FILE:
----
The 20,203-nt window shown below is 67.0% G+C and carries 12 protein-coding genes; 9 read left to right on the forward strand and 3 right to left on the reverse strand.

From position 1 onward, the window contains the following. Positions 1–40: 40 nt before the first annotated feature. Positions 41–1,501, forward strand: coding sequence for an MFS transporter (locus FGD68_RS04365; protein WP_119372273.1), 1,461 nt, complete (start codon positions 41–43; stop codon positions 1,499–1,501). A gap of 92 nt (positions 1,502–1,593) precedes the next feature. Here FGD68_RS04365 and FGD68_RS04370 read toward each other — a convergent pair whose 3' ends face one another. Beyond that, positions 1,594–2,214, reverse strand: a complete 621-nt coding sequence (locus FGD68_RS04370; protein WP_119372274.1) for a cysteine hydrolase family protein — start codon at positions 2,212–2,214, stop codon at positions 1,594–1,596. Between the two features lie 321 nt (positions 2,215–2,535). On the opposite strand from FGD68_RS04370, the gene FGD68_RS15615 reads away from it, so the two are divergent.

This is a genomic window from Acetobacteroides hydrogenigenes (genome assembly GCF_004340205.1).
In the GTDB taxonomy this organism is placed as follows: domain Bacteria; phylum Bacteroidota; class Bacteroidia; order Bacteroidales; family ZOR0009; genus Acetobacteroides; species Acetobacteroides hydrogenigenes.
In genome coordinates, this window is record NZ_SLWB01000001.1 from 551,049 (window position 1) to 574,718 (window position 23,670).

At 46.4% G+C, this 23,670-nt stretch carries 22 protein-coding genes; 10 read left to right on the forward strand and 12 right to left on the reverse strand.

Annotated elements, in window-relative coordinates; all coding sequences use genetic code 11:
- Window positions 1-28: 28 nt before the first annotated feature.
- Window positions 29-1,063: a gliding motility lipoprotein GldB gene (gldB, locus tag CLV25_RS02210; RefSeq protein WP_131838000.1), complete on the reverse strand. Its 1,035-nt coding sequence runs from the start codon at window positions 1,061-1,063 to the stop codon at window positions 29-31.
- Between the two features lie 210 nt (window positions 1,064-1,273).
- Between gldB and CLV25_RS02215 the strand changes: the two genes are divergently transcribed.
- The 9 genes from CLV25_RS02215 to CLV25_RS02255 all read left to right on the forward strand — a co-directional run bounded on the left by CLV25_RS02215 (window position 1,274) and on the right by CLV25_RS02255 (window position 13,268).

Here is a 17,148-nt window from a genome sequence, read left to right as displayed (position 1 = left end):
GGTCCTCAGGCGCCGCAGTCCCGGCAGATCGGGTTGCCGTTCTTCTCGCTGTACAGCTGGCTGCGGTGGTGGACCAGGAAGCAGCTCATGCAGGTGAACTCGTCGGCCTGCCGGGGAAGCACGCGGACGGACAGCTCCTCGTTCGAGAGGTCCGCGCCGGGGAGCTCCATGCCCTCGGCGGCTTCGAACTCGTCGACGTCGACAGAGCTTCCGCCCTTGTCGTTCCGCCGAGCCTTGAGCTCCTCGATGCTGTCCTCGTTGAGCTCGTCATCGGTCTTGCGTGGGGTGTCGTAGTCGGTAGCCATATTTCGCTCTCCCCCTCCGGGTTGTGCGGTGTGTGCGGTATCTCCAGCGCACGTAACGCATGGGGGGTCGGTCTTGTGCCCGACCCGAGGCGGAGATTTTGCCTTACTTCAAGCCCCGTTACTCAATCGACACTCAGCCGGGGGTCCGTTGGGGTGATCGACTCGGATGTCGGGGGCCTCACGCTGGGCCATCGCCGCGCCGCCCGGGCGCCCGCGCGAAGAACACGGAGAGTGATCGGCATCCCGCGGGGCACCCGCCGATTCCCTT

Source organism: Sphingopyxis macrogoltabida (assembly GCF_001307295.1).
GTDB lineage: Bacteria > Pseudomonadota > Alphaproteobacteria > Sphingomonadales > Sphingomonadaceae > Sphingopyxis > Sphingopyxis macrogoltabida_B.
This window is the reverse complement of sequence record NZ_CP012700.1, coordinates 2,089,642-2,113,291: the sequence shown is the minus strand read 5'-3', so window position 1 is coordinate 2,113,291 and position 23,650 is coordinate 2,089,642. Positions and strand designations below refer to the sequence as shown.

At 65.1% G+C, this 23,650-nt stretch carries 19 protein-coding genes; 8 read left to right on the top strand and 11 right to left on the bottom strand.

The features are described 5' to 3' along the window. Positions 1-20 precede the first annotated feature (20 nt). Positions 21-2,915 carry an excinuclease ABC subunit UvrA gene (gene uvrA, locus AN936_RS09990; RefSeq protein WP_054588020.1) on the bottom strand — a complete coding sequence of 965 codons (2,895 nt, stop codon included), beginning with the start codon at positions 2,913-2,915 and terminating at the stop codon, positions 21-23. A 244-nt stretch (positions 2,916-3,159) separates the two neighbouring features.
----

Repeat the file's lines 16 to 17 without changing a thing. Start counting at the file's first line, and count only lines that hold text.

GTDB lineage: Bacteria > Pseudomonadota > Alphaproteobacteria > Sphingomonadales > Sphingomonadaceae > Sphingopyxis > Sphingopyxis macrogoltabida_B.
This window is the reverse complement of sequence record NZ_CP012700.1, coordinates 2,089,642-2,113,291: the sequence shown is the minus strand read 5'-3', so window position 1 is coordinate 2,113,291 and position 23,650 is coordinate 2,089,642. Positions and strand designations below refer to the sequence as shown.